2601 Ocean Parkway

(718) 616-3000

 

NYC Health + Hospitals/Cumberland

100 North Portland Avenue

(718) 260-7855

 

NYC Health + Hospitals/Kings County

451 Clarkson Avenue

(718) 245-3131

 

NYC Health + Hospitals/Woodhull

760 Broadway

(718) 963-8000

 

NYC Health + Hospitals/East New York

2094 Pitkin Avenue

(718) 240-0577

 

Bronx

NYC Health + Hospitals/Jacobi

1400 Pelham Parkway South

(718) 918-4716

 

NYC Health + Hospitals/Lincoln

234 East 149th Street

(718) 579-5550

 

NYC Health + Hospitals/Morrisania

1225 Gerard Avenue

(718) 960-2900

 

NYC Health + Hospitals/North Central Bronx

3424 Kossuth Avenue

(718) 519-3092

 

NYC Health + Hospitals/Belvis

545 East 142nd Street

(718) 579-4010

 

Manhattan

NYC Health + Hospitals/Bellevue

462 First Avenue

(212) 562-4384

 

NYC Health + Hospitals/Gouverneur

227 Madison Street

(212) 238-7510

 

NYC Health + Hospitals/Harlem

506 Lenox Avenue

(212) 939-4290 or 4291

 

NYC Health + Hospitals/Metropolitan

1901 First Avenue

(212) 423-7993

 

Queens

NYC Health + Hospitals/Elmhurst

79-01 Broadway

(844) 692-4692

 

NYC Health + Hospitals/Queens

82-68 164th Street

(718) 883-3000

 

Staten Island

NYC Health + Hospitals/Sea View

460 Brielle Avenue

(718) CONNECT or (718) 266-6328

 

Performing a self-breast exam

A breast self-exam is an important way to detect breast cancer early. The following are the steps you can take to perform a self-exam:

Step 1: Begin by looking at your breasts in the mirror with your shoulders straight and your arms on your hips.

Here's what you should look for:

  • Breasts that are their usual size, shape, and color
  • Breasts that are evenly shaped without visible distortion or swelling

If you see any of the following changes, bring them to your doctor's attention:

  • Dimpling, puckering or bulging of the skin
  • A nipple that has changed position or an inverted nipple (pushed inward instead of sticking out)
  • Redness, soreness, rash, or swelling

Step 2: Now, raise your arms and look for the same changes.

Step 3: While you're at the mirror, look for any signs of fluid coming out of one or both nipples (this could be a watery, milky, or yellow fluid or blood).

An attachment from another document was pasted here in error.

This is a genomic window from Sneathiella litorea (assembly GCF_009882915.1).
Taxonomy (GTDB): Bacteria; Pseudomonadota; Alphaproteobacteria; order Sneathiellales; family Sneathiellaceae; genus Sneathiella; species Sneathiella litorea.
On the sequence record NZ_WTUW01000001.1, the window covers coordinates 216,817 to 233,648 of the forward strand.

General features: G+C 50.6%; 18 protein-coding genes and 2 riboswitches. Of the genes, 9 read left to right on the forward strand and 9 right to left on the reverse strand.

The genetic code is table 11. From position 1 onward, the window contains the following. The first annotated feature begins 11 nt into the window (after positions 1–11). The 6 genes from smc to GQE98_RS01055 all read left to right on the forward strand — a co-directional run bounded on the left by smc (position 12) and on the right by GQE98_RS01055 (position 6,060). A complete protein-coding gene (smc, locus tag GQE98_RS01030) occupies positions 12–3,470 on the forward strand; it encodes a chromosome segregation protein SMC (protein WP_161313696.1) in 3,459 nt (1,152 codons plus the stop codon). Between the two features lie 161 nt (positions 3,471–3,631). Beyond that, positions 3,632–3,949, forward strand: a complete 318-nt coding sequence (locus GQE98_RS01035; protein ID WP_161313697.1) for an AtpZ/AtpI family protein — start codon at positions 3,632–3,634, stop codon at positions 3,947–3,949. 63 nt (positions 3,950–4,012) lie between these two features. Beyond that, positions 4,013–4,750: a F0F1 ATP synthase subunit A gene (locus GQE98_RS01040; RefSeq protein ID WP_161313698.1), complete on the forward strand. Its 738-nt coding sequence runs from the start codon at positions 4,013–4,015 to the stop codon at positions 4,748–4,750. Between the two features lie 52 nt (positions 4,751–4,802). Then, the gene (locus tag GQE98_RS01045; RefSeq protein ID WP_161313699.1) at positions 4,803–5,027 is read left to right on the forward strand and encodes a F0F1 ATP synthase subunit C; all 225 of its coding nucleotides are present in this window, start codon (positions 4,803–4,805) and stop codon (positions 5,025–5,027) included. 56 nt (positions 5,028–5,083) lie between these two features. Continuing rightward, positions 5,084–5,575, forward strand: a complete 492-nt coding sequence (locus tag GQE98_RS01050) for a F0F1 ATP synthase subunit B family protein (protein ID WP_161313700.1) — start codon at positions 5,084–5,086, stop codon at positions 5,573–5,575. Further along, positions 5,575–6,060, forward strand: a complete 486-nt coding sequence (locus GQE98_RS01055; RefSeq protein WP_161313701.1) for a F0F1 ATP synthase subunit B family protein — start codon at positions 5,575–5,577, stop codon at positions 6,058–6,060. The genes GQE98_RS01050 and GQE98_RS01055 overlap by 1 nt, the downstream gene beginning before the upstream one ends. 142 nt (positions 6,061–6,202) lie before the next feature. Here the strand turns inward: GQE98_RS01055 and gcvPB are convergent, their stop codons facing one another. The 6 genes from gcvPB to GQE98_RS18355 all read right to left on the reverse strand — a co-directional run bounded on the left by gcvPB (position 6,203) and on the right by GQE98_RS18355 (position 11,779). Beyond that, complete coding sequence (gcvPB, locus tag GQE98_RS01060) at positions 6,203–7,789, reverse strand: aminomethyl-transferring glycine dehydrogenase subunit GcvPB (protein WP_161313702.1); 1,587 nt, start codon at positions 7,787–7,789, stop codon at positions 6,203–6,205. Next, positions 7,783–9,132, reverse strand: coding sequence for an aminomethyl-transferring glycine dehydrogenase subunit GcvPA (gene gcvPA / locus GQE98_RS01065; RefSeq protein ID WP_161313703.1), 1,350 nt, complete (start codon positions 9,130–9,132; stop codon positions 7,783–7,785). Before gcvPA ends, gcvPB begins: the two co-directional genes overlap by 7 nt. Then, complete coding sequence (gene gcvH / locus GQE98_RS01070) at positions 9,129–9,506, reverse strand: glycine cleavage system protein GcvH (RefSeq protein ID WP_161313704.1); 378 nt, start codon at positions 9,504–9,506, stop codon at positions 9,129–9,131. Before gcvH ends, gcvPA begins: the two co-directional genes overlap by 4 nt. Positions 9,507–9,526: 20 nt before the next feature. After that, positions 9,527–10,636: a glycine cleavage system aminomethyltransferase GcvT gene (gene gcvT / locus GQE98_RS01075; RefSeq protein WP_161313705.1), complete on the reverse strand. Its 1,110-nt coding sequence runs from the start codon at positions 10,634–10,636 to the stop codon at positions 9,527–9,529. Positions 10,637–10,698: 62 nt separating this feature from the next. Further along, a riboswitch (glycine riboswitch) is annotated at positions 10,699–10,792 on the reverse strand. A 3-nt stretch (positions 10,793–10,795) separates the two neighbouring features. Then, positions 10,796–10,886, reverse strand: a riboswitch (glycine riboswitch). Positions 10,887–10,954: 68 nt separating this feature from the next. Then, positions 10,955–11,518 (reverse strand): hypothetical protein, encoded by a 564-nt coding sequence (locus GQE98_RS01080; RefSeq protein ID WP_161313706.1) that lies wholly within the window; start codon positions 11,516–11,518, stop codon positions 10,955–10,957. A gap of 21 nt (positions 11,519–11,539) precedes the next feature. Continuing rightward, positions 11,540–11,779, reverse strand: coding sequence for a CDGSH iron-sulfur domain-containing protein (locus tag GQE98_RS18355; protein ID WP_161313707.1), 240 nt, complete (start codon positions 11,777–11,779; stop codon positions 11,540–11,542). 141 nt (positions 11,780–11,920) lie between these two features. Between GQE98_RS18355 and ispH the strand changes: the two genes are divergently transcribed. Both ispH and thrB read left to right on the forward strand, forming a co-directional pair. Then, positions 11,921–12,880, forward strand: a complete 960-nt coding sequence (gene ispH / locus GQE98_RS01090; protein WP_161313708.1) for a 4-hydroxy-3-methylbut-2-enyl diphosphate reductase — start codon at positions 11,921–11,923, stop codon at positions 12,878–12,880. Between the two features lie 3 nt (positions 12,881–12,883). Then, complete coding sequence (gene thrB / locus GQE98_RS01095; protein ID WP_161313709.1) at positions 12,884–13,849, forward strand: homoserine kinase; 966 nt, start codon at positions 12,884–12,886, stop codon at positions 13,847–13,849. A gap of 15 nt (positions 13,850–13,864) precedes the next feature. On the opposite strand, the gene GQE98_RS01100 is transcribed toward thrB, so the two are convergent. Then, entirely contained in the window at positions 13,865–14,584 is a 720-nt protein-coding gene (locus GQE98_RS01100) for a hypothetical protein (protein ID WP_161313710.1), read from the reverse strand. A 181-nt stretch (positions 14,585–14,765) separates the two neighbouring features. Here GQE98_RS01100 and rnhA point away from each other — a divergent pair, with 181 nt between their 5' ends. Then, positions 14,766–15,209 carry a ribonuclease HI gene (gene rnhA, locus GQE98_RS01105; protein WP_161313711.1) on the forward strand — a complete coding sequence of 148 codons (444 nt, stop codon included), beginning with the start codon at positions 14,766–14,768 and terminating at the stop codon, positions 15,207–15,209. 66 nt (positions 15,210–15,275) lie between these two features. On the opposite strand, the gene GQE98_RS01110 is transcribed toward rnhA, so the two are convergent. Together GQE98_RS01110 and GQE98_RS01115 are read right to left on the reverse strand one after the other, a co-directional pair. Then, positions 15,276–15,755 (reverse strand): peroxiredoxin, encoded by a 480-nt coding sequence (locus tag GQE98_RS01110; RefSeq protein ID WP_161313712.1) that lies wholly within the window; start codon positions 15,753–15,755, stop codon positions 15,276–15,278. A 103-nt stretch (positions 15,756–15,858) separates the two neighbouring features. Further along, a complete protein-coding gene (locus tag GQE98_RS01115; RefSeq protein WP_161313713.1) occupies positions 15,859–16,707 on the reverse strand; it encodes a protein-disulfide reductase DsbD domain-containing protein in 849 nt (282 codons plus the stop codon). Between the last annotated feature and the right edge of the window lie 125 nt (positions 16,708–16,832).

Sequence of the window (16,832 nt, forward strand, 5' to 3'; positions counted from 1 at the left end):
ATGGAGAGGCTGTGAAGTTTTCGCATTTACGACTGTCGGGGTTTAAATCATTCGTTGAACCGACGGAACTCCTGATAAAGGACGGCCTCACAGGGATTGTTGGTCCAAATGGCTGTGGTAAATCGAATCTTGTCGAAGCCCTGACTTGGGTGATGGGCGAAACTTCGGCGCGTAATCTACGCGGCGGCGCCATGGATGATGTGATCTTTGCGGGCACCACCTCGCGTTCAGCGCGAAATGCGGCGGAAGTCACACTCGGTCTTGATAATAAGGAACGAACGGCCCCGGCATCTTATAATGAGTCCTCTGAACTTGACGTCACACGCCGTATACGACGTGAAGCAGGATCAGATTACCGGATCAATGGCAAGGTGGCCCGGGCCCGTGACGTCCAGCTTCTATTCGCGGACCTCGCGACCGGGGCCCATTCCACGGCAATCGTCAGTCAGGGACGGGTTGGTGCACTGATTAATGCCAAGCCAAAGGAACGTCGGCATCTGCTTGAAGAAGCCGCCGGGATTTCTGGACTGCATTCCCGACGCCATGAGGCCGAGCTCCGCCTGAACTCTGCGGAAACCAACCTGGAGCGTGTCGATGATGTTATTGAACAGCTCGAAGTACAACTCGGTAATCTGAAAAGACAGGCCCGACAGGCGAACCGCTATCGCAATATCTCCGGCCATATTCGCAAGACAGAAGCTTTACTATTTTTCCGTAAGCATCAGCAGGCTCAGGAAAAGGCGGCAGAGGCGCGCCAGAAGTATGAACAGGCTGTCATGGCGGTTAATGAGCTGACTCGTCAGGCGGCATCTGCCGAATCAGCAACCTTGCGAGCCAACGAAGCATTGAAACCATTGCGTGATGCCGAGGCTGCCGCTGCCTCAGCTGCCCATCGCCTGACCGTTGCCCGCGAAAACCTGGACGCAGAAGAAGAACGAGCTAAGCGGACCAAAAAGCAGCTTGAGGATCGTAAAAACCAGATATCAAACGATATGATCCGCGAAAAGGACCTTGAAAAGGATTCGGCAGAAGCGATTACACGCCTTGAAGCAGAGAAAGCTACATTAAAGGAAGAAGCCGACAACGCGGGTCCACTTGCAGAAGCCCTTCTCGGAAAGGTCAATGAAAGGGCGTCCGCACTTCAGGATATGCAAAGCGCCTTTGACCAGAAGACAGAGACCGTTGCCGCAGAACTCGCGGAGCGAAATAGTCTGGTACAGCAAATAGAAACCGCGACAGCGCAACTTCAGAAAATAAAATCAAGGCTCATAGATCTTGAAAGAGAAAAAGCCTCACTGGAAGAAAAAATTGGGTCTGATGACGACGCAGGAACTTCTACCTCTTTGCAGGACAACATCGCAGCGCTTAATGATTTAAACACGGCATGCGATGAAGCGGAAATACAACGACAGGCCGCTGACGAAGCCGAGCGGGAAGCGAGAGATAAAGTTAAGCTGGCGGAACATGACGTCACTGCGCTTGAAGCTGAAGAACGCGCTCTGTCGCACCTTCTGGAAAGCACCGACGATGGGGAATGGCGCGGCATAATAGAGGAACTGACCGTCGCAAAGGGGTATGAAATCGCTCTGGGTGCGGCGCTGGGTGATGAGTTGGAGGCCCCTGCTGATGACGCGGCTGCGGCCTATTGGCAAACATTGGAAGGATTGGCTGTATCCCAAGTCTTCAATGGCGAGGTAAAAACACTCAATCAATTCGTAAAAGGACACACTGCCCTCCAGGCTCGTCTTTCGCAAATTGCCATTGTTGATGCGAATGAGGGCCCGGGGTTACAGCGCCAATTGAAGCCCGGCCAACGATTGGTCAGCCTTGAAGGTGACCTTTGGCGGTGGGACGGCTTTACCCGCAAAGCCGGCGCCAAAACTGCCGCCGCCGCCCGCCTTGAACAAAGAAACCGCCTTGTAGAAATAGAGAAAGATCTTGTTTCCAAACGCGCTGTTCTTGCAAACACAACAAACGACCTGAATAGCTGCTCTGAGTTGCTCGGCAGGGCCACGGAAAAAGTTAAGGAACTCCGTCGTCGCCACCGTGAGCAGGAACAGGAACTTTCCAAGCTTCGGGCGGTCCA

Step 4: Next, feel your breasts while lying down, using your right hand to feel your left breast and then your left hand to feel your right breast. Use a firm, smooth touch with the first few finger pads of your hand, keeping the fingers flat and together. Use a circular motion, about the size of a quarter.

Cover the entire breast from top to bottom, side to side — from your collarbone to the top of your abdomen, and from your armpit to your cleavage.

Follow a pattern to be sure that you cover the whole breast. You can begin at the nipple, moving in larger and larger circles until you reach the outer edge of the breast. You can also move your fingers up and down vertically, in rows, as if you were mowing a lawn. This up-and-down approach seems to work best for most women. Be sure to feel all the tissue from the front to the back of your breasts: for the skin and tissue just beneath, use light pressure; use medium pressure for tissue in the middle of your breasts; use firm pressure for the deep tissue in the back. When you've reached the deep tissue, you should be able to feel down to your ribcage.

Step 5: Finally, feel your breasts while you are standing or sitting. Many women find that the easiest way to feel their breasts is when their skin is wet and slippery, so they like to do this step in the shower. Cover your entire breast, using the same hand movements described in step 4.

 

Sources: 

https://cityhospital.co/cost-of-a-mammogram/

https://ww5.komen.org/BreastCancer/Mammography.html#freemammogram

https://www.nychealthandhospitals.org/mammograms/

https://www.ny.gov/new-york-state-breast-cancer-programs/new-york-state-breast-cancer-services

https://www.breastcancer.org/symptoms/testing/types/self_exam